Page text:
The website speed does not only depend on the number of installed plugins but also on their quality. Try to avoid plugins that load a lot of scripts and styles or generate a lot of database queries. The best solution is to keep only the necessary ones and ensure that they are kept up to date.
STEP 3: Resolve 404 errors
The HTTP 404 Not Found Error means that the webpage you were trying to reach could not be found on the server.
It is a Client-side Error which means that either the page has been moved or removed and the URL was not changed accordingly, or that you typed in the URL incorrectly.
The 404 errors can really irritate visitors because they slow down your site due to the fact that they take up space that could otherwise exist for actual content.
Once you’ve detected all 404 errors, you need to analyze the traffic that they generate. If these dead links no longer bring any visits and never consume your server resource, then you may leave them as they are.
But if these pages still have some traffic coming, consider setting redirects for external links and fixing the link addresses for the internal ones.
STEP 4: Use a CDN
CDN is short for content delivery network.
A content delivery network (CDN) is a system of distributed servers (network) that deliver pages and other Web content to a user, based on the origin of the webpage, the geographic locations of the user and the content delivery server.
For users who are physically farther away from your server, load times are higher because the information has a farther distance to travel even when you aren’t experiencing lots of traffic.
A CDN (Content Delivery Network) can help you eliminate these issues.
The number one reason for using a CDN is to improve your user’s experience in terms of speed.
Some of the benefits of using a CDN for your website include faster load times for web and mobile users and quickly scalable during times of heavy traffic. Also it minimizes risk of traffic spikes at point of origin, ensuring site stability and better site performance.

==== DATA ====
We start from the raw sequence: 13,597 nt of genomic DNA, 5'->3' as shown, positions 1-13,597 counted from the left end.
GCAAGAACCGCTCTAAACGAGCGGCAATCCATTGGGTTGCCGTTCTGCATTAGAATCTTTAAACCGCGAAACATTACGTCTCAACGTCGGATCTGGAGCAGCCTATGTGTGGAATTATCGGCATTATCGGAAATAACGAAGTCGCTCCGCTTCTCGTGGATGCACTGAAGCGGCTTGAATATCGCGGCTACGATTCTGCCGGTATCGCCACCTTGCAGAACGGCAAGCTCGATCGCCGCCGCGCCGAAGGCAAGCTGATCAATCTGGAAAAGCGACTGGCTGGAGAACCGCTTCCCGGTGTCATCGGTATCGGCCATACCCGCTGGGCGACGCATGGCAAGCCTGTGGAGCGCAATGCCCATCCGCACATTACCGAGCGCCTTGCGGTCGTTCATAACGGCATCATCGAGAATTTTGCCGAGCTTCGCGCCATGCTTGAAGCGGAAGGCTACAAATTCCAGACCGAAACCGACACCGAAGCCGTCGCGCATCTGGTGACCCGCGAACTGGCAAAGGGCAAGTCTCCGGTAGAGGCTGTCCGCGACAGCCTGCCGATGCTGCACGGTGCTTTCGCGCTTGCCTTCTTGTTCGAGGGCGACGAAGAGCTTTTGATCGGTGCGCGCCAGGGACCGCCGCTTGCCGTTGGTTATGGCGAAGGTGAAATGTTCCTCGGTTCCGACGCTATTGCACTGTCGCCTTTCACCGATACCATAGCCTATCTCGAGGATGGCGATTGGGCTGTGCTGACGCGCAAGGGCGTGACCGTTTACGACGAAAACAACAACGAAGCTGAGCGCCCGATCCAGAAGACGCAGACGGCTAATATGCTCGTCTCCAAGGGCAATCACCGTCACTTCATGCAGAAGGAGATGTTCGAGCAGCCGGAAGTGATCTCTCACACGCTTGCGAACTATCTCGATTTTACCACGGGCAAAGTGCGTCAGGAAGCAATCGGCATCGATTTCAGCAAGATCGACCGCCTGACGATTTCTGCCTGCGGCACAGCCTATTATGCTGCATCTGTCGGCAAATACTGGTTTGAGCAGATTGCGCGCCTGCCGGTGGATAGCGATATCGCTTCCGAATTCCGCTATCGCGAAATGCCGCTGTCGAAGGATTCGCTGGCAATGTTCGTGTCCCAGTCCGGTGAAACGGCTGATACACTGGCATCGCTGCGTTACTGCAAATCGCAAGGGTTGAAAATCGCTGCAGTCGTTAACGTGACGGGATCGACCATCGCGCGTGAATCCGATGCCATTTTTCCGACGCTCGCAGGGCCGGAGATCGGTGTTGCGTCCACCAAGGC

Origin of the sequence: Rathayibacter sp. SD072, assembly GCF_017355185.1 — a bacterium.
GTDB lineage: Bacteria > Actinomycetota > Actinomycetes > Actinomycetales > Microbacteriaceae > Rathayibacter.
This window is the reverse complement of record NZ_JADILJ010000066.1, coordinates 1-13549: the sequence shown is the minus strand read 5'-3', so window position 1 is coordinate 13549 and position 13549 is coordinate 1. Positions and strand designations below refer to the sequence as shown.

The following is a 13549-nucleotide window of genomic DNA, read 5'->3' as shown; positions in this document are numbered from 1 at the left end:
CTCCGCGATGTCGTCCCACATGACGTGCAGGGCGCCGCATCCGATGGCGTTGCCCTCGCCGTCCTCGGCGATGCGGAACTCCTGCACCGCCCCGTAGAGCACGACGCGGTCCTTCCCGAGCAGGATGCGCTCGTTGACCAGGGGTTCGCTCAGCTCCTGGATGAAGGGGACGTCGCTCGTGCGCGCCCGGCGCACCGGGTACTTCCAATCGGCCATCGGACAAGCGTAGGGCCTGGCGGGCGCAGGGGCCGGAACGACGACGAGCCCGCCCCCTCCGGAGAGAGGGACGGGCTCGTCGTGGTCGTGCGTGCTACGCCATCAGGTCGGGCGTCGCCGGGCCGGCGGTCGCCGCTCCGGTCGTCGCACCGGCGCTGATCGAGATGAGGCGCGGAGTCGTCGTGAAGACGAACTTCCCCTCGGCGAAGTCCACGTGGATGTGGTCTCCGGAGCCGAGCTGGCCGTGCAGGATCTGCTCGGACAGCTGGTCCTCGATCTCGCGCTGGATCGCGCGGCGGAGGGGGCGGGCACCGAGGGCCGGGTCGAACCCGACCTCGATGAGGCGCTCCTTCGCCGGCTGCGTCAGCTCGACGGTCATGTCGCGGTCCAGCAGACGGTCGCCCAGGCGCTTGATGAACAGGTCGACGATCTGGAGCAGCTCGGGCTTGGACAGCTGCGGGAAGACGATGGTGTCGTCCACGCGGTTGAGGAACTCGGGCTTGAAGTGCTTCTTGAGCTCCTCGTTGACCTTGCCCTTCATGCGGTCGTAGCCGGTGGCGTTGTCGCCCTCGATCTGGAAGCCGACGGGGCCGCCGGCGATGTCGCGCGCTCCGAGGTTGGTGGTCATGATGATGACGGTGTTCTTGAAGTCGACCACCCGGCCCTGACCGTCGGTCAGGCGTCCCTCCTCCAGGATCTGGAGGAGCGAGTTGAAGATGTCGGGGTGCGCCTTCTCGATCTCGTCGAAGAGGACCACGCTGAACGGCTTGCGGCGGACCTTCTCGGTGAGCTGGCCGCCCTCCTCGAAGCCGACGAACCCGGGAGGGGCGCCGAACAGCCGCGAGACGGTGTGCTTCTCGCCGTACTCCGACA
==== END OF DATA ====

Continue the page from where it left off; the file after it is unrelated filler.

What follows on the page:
This is a rather expensive, but quite effective way to optimize the load time.
STEP 5: Optimize CSS
Cascading style sheets (CSS) are elements of code that enable you to style your website however you want. You can use CSS to change colors, fonts, margins, padding, indentations, columns, and more. Each CSS element addresses a specific part of your website.
Bloated CSS can slow down your site, though. For instance, if you address a single element multiple times in the CSS, your browser will have to figure out which to load and what the other instructions mean.
If your website contains a lot of CSS files, it leads to a large number of HTTP requests when your website visitors want to access particular files. These requests are treated individually by a visitor’s browser and slow down the website work.
If you reduce the number of CSS files this will undoubtedly speed up your website. Try to group all CSS files into one.This will reduce the overall number of HTTP requests.
STEP 6: Use website caching
Website caching is one of the most beneficial technologies available. In short, it makes websites extremely fast, which leads to better SEO scores and increased user satisfaction, not to mention better conversions and therefore increased income if you’re selling products or services online.
In case there are a lot of users accessing the page at one time servers work slowly and they might need more time to deliver the web page to each user. Caching is the process of storing the current version of your website on the hosting and presenting this version until your website is updated.